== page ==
Striping season is here! That means lots of properties are going to be requesting bids or acting on bids they’ve already requested to get their parking areas in tip-top shape. If your property needs a parking lot face lift, read on for the smartest things you can do to ensure a job well done.


Almost every striping company will send their crew with a broom and a blower to remove debris and dirt from the areas to be painted. A broom and blower, however, are no match for a power washer. On the day prior to any area being striped, it is extremely important to have the area power washed. Power washing will make sure there is no built up silt or sand and will make sure that all chipping and flaking paint is removed. If those things are not removed, the new paint will not last. And it has nothing to do with the quality of the paint. Painting over sand or chipping paint is like painting at the beach. When the sand or paint chips eventually blow or washes away, the new paint job blows away with it.


Painting a parking lot is unlike other jobs in that it requires a large percentage of your residents to perform a certain behavior all on the same day. Namely, they must move their cars. Getting 1/3 or ½ of your residents to move their vehicles to another section or side of the property is tough, but there are smart ways to improve compliance.

Most properties will send out email blasts or put out notices. This is an essential first step. But great properties don’t stop there. The people that are parked in a specific area at 9:00am on a Tuesday are probably going to be the same people parked in that area at 9:00am on Wednesday. If you’re painting that area at 9:00am on Wednesday, then warnings need to be placed ON VEHICLES at 9:00am on Tuesday. I cannot stress how important the timing is. Putting our warnings at 3:00pm on Tuesday is not going to get the same result. You want to put vehicles right on people’s windshields exactly 24 hours before the re-stripe. It’s the most effective method we’ve seen.

In addition to timing, the “on-vehicle” part is the key. If you’re putting the warning on the vehicle, the compliance rate is at least 3 times higher than other types of notices. People don’t like seeing things on their cars and they will take it off and read it. Bonus: If the notice specifically threatens something like “all cars left in the area will be towed at the owner’s expense with no further notice”, people really pay attention. You may or may not intend to really do that, but using weaker language usually results in people ignoring your request.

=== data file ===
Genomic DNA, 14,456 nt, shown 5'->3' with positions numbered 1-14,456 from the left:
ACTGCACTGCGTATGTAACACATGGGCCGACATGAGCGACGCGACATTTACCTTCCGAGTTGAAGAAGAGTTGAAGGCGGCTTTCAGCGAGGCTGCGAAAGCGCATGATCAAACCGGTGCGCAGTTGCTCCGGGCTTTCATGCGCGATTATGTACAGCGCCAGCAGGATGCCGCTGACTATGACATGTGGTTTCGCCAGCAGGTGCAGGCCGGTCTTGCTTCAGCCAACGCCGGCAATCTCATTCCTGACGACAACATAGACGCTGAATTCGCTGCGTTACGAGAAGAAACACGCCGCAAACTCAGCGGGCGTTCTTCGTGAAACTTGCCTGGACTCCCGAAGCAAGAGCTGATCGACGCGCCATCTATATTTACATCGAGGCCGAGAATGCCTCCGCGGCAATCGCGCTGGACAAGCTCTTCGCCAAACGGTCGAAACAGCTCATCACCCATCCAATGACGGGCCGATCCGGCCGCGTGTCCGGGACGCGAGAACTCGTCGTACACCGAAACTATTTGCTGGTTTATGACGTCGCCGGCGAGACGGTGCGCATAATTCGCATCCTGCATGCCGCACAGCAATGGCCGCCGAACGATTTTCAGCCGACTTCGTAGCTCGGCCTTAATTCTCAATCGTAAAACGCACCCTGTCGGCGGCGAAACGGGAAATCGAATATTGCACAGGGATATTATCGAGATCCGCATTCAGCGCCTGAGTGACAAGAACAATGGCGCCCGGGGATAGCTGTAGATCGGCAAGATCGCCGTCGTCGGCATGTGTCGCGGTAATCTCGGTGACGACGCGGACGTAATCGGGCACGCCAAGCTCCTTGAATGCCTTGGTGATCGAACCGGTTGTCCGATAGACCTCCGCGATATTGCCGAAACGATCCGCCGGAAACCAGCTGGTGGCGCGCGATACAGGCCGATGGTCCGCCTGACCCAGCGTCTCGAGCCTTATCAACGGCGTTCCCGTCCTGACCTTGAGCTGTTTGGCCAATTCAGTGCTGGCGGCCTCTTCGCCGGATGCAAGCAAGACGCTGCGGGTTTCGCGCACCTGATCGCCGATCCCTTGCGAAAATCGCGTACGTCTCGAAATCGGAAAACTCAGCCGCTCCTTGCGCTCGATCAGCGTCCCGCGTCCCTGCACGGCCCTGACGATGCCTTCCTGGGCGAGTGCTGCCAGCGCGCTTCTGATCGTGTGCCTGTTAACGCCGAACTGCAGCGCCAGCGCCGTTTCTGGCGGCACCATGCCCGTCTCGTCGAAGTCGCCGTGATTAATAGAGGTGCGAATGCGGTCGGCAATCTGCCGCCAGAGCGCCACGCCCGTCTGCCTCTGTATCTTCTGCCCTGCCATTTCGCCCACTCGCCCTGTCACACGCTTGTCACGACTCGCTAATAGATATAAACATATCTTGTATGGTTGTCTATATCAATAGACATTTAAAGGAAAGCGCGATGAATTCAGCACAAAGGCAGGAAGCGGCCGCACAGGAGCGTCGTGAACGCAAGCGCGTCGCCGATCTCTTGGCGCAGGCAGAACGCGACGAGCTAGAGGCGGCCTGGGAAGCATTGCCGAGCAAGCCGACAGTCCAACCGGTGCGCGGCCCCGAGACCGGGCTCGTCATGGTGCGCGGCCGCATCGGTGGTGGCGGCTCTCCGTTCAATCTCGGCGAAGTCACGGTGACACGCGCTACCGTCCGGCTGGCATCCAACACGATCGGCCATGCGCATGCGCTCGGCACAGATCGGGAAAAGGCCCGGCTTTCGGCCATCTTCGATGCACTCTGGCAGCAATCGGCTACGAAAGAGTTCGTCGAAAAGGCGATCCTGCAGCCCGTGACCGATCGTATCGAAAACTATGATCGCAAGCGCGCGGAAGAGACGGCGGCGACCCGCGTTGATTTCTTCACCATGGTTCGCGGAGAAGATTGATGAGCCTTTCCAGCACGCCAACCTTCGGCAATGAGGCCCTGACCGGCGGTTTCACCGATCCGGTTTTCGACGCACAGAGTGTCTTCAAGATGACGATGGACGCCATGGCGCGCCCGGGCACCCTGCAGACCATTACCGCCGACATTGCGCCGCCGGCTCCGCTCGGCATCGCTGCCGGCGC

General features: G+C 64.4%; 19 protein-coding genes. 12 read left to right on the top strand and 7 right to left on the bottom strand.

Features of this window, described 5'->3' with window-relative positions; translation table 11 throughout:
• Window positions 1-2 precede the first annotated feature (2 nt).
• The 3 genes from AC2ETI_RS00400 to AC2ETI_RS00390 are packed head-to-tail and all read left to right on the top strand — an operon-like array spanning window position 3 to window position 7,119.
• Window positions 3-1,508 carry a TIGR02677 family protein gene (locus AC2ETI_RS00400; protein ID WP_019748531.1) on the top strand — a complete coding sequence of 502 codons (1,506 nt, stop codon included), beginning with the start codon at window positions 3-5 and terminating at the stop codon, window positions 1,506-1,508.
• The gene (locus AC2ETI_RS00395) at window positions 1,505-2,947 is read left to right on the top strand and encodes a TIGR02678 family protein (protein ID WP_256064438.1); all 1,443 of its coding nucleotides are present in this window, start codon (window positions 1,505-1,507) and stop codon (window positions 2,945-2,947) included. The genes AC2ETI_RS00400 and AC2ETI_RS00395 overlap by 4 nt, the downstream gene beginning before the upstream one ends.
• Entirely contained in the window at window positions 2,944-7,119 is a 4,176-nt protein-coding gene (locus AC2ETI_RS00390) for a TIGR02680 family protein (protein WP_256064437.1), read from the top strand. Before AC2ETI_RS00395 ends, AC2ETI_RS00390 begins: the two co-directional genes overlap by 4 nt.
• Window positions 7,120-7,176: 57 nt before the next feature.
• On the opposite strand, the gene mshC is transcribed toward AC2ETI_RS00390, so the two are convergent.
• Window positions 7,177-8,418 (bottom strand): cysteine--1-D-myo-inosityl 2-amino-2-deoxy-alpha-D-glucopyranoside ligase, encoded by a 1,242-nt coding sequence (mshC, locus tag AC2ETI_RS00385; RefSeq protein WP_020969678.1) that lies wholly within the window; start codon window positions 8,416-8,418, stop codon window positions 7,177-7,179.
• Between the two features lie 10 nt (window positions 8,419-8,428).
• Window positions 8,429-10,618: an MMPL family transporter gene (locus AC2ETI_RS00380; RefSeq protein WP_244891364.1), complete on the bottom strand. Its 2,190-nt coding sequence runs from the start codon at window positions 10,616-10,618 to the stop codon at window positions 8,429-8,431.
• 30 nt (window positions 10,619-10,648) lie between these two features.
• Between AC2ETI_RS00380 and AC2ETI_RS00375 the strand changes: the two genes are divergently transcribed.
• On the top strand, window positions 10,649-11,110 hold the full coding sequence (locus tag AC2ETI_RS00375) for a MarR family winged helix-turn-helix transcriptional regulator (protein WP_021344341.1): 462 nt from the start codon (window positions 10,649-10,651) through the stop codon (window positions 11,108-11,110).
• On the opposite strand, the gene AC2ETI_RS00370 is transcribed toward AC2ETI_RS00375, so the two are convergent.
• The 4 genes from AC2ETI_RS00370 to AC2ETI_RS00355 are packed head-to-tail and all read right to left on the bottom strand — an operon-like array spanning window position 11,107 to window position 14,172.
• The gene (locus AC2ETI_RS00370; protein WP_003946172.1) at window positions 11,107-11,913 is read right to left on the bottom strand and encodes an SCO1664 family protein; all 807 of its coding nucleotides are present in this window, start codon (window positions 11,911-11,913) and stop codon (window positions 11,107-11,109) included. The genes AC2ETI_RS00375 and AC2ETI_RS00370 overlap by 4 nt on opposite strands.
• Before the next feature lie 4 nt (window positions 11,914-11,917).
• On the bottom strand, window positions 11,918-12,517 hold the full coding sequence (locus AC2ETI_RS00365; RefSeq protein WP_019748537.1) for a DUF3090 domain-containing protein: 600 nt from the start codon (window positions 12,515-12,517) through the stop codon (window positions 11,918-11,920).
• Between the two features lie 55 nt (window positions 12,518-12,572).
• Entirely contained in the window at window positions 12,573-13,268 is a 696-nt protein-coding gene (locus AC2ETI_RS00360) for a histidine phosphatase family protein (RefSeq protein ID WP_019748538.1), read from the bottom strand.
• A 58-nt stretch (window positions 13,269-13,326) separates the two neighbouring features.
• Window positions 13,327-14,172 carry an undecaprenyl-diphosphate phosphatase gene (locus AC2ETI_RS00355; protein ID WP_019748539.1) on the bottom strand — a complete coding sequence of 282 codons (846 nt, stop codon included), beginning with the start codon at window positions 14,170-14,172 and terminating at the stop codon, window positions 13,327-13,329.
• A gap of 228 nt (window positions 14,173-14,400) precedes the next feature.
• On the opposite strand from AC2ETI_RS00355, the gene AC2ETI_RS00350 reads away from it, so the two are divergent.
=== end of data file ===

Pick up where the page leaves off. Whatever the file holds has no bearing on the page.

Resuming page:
At least five days prior to any painting or parking lot work, be sure to walk the area. Look closely at the vehicles parked there. Do any of those vehicles look like they haven’t been moved in awhile? Are the vehicles dusty or covered in pollen? Do they have a lot of leaves collected on them or are the brake rotors exceptionally rusty? And, most importantly, are the tires flat?

Does this car look like it can be moved? Make sure you walk the property and put warnings or notices on any cars that appear abandoned or inoperable.

If you spot any vehicles like that, find out who owns the vehicle right away AND place a big, bright warning sticker or notice on it. Any vehicle that has been sitting for awhile is not likely to be moved on the day of striping. Residents often forget about their extra car that may be parked where you need to paint. If the vehicle has flat tires or doesn’t run, the resident may need a couple of days’ time to figure out how to get the car running and moved. You want to give them this time to ensure the best compliance possible.


I cannot speak for other striping companies, but our guys show up on a property to paint around 8:30 in the morning. If your office typically opens at 9 or 10, you’ll want to be there early. Ideally, you’ll want to be there when the painting company arrives. There are likely to be issues with any big job like this and you’ll want to be present to help the painting company handle them in a way that honors your property and its residents.


It is inevitable that when you show up on striping day there will still be cars in the area. If relocations have not been approved in advance and signage for that has not been put in place, there is no choice except to knock on doors or tow vehicles away. And for the sake of not getting screamed at in your office for the rest of the day, knocking on doors definitely wins out. No, people do not like to disturbed and they may not all answer their doors, but no one wants their car to disappear either.

Warning: Do not try to avoid knocking on doors or push it off until the last day of striping. Most striping companies paint parking lots in blocks or sections. If they’ve already painted a section and couldn’t paint a handful spaces because of obstructions, there is no guarantee that they will go back and paint it on a different day. These jobs are very time sensitive and there is rarely time to go back and try to paint stripes in sections that were supposed to be done on a previous day. The objective of each striping day should be to get every stripe painted in that section on that day.